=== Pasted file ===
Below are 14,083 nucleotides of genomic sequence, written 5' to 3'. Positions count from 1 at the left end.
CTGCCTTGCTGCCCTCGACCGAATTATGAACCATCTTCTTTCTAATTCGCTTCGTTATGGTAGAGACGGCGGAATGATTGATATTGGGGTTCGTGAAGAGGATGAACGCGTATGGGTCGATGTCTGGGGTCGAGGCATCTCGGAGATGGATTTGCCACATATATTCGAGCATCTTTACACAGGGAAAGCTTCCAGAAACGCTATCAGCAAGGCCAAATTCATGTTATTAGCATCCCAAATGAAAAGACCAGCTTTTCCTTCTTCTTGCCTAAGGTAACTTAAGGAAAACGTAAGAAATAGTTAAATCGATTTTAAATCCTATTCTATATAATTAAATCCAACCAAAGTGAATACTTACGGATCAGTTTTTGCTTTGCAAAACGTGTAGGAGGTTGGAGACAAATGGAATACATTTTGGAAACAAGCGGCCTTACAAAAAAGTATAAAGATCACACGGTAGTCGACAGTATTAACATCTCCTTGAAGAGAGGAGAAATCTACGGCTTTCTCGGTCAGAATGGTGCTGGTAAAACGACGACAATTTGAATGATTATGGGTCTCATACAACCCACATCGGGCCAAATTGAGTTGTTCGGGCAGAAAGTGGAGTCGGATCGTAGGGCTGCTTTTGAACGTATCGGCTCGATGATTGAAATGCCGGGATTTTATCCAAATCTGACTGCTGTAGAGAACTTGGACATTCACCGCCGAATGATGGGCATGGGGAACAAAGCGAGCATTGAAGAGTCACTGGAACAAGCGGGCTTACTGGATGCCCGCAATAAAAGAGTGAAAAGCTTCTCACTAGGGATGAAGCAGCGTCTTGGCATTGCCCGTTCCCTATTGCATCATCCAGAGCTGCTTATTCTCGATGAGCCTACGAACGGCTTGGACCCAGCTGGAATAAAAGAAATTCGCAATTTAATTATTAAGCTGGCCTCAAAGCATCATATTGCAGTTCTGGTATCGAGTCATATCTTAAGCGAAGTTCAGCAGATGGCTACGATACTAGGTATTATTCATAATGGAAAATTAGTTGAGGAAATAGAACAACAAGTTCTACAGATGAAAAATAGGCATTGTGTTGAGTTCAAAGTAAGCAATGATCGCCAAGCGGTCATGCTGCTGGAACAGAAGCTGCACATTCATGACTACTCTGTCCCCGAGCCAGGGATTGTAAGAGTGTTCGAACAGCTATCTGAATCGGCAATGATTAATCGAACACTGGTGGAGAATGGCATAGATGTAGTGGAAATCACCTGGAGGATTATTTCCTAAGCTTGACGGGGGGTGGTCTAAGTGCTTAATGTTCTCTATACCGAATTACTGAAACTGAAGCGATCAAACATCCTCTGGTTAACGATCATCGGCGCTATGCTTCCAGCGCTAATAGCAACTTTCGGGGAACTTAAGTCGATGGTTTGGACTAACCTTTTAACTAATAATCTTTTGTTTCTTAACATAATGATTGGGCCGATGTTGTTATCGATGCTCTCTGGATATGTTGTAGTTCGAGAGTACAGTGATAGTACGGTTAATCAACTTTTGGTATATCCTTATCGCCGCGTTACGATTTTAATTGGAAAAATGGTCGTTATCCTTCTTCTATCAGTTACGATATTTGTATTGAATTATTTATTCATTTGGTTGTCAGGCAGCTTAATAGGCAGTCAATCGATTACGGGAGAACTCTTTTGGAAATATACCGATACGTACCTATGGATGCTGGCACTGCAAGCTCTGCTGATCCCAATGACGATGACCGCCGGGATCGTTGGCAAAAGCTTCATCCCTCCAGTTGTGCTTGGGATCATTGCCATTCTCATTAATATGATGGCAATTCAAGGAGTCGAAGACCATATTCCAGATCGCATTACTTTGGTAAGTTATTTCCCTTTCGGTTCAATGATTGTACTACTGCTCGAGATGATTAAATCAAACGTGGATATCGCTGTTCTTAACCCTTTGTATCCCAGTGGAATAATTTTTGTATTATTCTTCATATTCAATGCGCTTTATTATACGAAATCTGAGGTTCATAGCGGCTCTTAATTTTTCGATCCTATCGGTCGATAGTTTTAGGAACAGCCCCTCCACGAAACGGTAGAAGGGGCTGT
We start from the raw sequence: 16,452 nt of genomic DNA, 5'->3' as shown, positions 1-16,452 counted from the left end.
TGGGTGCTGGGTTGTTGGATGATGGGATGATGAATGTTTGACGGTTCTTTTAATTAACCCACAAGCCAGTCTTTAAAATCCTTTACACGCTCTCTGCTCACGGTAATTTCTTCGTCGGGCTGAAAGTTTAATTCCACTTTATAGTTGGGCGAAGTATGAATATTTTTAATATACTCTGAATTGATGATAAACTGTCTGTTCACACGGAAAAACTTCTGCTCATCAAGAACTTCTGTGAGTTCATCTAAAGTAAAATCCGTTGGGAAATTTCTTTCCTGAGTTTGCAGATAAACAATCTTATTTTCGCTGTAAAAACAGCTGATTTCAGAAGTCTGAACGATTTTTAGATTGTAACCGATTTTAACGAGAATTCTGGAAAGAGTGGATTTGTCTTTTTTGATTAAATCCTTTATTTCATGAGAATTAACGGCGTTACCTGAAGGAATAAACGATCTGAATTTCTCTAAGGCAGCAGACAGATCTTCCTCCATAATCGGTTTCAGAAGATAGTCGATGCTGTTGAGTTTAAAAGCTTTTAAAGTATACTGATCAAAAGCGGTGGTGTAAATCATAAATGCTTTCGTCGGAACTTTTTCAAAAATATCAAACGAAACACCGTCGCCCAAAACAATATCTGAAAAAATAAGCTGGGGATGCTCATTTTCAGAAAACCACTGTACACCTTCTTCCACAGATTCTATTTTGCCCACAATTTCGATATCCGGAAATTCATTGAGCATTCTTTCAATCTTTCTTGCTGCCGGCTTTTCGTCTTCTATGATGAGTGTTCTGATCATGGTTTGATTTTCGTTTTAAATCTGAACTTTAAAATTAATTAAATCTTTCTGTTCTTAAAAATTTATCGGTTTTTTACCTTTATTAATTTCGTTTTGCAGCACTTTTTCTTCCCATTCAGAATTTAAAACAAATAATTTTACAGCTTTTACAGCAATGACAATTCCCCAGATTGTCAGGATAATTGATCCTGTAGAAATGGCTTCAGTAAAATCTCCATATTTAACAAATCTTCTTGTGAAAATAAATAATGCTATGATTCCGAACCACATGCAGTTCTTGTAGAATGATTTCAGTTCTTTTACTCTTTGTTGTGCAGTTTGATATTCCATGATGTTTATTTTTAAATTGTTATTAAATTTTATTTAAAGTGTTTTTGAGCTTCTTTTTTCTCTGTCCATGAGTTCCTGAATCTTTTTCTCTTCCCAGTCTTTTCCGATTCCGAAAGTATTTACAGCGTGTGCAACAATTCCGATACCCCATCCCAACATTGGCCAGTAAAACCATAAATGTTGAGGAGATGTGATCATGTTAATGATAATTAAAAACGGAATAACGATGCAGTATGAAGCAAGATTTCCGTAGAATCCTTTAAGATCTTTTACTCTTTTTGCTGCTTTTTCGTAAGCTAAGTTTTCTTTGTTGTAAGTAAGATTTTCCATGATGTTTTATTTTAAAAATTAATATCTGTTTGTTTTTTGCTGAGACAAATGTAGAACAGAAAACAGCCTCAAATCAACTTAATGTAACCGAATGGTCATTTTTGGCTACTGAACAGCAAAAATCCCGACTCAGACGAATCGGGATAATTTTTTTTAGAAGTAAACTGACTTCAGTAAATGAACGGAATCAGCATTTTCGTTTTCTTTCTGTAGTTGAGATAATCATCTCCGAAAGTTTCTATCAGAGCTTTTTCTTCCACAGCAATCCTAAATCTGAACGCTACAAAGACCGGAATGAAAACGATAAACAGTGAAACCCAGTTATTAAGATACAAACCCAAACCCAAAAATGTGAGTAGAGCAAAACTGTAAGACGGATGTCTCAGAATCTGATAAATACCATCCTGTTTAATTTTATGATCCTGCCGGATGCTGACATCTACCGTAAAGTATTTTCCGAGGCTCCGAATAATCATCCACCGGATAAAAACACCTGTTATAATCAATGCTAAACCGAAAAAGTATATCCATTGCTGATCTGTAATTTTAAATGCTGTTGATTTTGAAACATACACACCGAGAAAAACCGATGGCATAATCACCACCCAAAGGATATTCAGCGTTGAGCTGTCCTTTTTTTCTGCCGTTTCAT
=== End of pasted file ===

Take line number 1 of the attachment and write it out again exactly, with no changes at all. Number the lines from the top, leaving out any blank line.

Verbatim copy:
Below are 14,083 nucleotides of genomic sequence, written 5' to 3'. Positions count from 1 at the left end.